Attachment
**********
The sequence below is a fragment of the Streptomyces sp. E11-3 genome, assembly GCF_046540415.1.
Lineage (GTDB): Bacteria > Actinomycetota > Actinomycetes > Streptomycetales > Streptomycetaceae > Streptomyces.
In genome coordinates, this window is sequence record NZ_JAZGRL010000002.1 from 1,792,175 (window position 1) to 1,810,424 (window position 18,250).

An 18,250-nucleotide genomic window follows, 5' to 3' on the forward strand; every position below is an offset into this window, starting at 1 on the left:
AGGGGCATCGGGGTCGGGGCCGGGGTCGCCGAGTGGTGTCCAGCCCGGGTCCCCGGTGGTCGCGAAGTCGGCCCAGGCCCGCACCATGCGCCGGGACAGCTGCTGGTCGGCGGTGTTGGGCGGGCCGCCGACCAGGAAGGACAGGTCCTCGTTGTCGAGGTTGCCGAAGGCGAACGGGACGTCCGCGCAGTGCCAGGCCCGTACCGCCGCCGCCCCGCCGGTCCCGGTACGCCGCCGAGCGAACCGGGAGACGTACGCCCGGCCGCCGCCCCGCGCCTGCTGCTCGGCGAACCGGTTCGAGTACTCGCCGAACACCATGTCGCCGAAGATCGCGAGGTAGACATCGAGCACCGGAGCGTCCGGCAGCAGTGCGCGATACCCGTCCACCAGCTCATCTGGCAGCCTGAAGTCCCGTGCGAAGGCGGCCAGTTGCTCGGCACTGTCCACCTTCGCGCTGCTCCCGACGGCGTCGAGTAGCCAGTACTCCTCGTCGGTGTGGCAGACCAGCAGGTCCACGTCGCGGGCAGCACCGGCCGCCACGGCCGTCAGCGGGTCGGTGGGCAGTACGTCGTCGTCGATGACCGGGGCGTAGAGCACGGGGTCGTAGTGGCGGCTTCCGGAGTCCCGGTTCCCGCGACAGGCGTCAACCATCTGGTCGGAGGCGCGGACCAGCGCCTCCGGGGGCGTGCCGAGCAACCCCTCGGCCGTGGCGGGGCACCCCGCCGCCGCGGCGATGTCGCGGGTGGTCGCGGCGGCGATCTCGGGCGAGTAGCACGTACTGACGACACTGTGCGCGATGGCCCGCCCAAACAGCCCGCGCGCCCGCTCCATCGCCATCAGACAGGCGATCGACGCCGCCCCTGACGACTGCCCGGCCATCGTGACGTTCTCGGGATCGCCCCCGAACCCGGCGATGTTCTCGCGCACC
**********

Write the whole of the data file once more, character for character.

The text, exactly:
The sequence below is a fragment of the Streptomyces sp. E11-3 genome, assembly GCF_046540415.1.
Lineage (GTDB): Bacteria > Actinomycetota > Actinomycetes > Streptomycetales > Streptomycetaceae > Streptomyces.
In genome coordinates, this window is sequence record NZ_JAZGRL010000002.1 from 1,792,175 (window position 1) to 1,810,424 (window position 18,250).

An 18,250-nucleotide genomic window follows, 5' to 3' on the forward strand; every position below is an offset into this window, starting at 1 on the left:
AGGGGCATCGGGGTCGGGGCCGGGGTCGCCGAGTGGTGTCCAGCCCGGGTCCCCGGTGGTCGCGAAGTCGGCCCAGGCCCGCACCATGCGCCGGGACAGCTGCTGGTCGGCGGTGTTGGGCGGGCCGCCGACCAGGAAGGACAGGTCCTCGTTGTCGAGGTTGCCGAAGGCGAACGGGACGTCCGCGCAGTGCCAGGCCCGTACCGCCGCCGCCCCGCCGGTCCCGGTACGCCGCCGAGCGAACCGGGAGACGTACGCCCGGCCGCCGCCCCGCGCCTGCTGCTCGGCGAACCGGTTCGAGTACTCGCCGAACACCATGTCGCCGAAGATCGCGAGGTAGACATCGAGCACCGGAGCGTCCGGCAGCAGTGCGCGATACCCGTCCACCAGCTCATCTGGCAGCCTGAAGTCCCGTGCGAAGGCGGCCAGTTGCTCGGCACTGTCCACCTTCGCGCTGCTCCCGACGGCGTCGAGTAGCCAGTACTCCTCGTCGGTGTGGCAGACCAGCAGGTCCACGTCGCGGGCAGCACCGGCCGCCACGGCCGTCAGCGGGTCGGTGGGCAGTACGTCGTCGTCGATGACCGGGGCGTAGAGCACGGGGTCGTAGTGGCGGCTTCCGGAGTCCCGGTTCCCGCGACAGGCGTCAACCATCTGGTCGGAGGCGCGGACCAGCGCCTCCGGGGGCGTGCCGAGCAACCCCTCGGCCGTGGCGGGGCACCCCGCCGCCGCGGCGATGTCGCGGGTGGTCGCGGCGGCGATCTCGGGCGAGTAGCACGTACTGACGACACTGTGCGCGATGGCCCGCCCAAACAGCCCGCGCGCCCGCTCCATCGCCATCAGACAGGCGATCGACGCCGCCCCTGACGACTGCCCGGCCATCGTGACGTTCTCGGGATCGCCCCCGAACCCGGCGATGTTCTCGCGCACC